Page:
Questions raised about Cincinnati Councilman Jeff Pastor’s relationship with businessman Charles Shor.
Time’s up for Jeff Pastor, who continues to kick the can on his campaign finance reports more than eight months after his surprise election to Cincinnati City Council.
Clearly, it’s going to take a state or county investigation to flush out the truth.
Pastor filed his third amended report to the Hamilton County Board of Elections on Friday, final paperwork that was originally due in December. Yet again the rookie councilman’s report lacked all the required information about how the Republican spent $50,000 that he says he gave himself to use for his campaign.
“There’s obviously a problem here, and it’s certainly something we’re going to talk about,” said Tim Burke, chairman of the county board of elections and former head of the county Democratic Party. “Typically, we refer campaign finance issues to the Ohio Elections Commission.”
The state elections commission requires a citizen complaint or local board of elections referral in order for the agency to launch an investigation. No complaints or referrals had been filed as of Wednesday afternoon, a commission spokesman told Politics Extra.
Meanwhile, skepticism grows about whether Pastor bought himself a seat on Council.
There have been ongoing questions about how Pastor got the $50,000 he says he gave to himself. He narrowly won the ninth and last seat on Council, defeating progressive Democrat Michelle Dillingham by 223 votes. It’s beyond fair to question whether $50,000 swayed a margin that close in a local election.
Taxpayers deserve answers about a guy no one had heard of before Pastor’s photo started popping up on billboards all around town weeks before the November election. How are citizens supposed to trust that Pastor will do what’s best with their money if these campaign finance questions continue to dog him?
Pastor makes decisions every day about how hundreds of millions in taxpayer dollars are being spent. In fact, the first budget cycle has come and gone since Pastor arrived at City Hall in January. It’s not fair to taxpayers, voters and future City Council candidates that this issue has lingered for so long.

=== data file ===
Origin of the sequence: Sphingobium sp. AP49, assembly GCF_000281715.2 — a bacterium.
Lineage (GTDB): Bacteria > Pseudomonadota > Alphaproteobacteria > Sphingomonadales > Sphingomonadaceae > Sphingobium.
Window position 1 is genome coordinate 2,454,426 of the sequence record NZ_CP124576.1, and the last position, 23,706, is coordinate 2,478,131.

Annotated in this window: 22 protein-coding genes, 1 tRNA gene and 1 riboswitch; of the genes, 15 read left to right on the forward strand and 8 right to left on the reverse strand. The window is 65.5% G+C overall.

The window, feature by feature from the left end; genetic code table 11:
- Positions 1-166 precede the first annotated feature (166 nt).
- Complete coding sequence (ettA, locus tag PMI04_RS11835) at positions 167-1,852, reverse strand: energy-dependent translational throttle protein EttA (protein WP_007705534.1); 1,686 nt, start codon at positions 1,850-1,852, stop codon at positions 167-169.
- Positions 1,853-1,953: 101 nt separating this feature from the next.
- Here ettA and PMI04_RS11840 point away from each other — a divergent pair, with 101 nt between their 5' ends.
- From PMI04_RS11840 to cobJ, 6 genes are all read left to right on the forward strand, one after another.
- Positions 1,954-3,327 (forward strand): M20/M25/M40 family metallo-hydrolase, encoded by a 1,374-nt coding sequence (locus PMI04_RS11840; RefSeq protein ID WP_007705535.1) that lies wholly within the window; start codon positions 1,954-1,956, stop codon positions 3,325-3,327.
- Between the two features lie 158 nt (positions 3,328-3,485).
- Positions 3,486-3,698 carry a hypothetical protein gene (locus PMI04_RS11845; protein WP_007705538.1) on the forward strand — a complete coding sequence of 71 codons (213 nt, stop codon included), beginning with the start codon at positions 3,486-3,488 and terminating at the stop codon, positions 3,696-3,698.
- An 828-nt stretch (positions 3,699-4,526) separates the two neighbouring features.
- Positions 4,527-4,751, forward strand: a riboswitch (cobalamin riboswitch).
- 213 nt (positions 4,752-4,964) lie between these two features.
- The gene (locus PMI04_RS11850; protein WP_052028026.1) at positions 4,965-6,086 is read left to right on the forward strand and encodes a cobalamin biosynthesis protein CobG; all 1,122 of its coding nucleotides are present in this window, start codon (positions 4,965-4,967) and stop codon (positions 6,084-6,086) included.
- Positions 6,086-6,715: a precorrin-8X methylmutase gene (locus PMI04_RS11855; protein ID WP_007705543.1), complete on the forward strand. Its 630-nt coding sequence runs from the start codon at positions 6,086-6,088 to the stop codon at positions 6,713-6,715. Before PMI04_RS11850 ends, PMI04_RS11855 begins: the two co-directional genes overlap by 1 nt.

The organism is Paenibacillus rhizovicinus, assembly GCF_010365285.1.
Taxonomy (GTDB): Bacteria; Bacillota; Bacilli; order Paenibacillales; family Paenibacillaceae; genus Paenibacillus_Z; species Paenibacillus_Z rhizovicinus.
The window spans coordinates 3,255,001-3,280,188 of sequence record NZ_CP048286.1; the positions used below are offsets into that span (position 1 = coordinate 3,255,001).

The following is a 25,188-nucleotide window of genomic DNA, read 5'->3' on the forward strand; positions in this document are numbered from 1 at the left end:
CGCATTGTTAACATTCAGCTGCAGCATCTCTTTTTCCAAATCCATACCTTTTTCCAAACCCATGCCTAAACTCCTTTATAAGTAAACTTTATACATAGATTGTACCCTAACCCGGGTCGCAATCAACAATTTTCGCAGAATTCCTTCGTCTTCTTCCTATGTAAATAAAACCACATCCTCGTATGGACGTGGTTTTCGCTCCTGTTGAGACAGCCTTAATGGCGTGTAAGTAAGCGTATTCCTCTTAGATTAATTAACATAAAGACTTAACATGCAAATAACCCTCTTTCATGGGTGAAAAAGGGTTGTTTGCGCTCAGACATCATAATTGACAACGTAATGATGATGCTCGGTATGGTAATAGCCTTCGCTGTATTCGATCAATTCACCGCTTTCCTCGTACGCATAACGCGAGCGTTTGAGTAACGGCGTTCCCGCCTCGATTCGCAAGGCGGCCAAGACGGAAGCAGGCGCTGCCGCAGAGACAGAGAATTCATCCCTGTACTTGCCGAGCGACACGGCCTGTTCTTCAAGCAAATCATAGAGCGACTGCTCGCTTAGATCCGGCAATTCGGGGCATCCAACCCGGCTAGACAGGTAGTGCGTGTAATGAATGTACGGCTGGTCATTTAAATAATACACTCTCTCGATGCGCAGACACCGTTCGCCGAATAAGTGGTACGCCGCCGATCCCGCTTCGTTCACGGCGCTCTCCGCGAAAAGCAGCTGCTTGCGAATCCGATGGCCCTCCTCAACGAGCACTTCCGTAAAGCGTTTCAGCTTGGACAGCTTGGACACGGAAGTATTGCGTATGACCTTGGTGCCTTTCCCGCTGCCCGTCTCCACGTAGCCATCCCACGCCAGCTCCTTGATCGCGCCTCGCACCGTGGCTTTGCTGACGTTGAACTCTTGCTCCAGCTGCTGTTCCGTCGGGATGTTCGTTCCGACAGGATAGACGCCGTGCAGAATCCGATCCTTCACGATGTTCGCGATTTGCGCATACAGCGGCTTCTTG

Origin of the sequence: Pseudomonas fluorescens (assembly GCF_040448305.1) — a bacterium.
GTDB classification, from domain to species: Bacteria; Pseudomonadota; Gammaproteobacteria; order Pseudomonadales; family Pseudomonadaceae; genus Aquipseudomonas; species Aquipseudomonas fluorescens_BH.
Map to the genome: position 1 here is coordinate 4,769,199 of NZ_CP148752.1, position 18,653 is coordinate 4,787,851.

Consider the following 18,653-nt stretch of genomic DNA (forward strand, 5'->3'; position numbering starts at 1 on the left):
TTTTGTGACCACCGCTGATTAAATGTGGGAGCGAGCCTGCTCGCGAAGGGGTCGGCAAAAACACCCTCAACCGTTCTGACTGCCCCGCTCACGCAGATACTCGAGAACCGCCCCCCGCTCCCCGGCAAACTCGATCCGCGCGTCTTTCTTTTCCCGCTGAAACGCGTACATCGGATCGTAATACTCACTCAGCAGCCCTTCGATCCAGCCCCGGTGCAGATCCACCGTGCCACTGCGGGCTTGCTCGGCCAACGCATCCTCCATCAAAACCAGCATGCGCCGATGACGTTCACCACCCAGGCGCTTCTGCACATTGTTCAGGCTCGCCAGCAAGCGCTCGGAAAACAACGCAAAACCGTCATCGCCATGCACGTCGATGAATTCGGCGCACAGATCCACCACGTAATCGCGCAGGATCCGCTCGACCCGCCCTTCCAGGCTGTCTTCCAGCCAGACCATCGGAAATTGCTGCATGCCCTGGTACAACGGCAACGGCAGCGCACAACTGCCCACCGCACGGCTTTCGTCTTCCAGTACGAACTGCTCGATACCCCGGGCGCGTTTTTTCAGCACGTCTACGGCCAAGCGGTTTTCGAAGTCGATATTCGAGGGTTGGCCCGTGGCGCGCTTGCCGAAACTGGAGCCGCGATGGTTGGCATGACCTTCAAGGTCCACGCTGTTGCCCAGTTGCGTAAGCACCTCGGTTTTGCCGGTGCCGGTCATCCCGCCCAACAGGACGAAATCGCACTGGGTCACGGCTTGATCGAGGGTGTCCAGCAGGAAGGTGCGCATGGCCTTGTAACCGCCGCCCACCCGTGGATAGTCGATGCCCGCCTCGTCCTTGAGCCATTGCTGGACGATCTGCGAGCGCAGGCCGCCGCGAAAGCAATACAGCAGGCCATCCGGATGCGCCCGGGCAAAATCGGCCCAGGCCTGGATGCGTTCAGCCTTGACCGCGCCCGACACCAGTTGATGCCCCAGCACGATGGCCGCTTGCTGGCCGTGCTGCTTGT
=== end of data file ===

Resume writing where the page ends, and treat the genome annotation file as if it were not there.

Pastor appears to be stalling and full of excuses. Drag this out long enough, and it’ll eventually get forgotten amid the next crisis at City Hall, right? This is why an outside agency needs to step in and hold Pastor accountable.
Pastor’s comments alone seem to be enough to make one skeptical. After the latest campaign finance filing, Pastor claimed he had college students and other volunteers handling the reports, The Enquirer’s Sharon Coolidge reported this week. As a first-time candidate, Pastor said, he “didn’t have anyone else” to handle the paperwork.
Are we supposed to be cool with that excuse, er, explanation?
Pastor supposedly once worked for the Ohio Republican Party, so he’d been around campaigns before. His wife worked for the Hamilton County Board of Elections last year. Pastor’s bio says he has two master’s degrees, including one in business administration from Wright State. Surely, Pastor knows what an expense report is.
This is Political Campaigning 101. Save your receipts. Write down what’s on them and who the money went to. Keep them in organized files. Email the paperwork to the board of elections.
This wasn’t a race for senior class president. A City Council member is in charge of providing oversight for a $1.1 billion annual budget. If you’re serious about the job, you find someone competent to handle campaign finance reports.
Unfortunately, though, Pastor’s excuses are no surprise. A few weeks ago, he showed up late to a critical budget committee meeting because he said his dog was sick. It was the final committee meeting to vote on the city’s annual budget.
What’s next? The dog ate all those campaign finance receipts?
Politics Extra is a column looking inside Greater Cincinnati and Ohio politics. Follow Enquirer political columnist Jason Williams on Twitter @jwilliamscincy.
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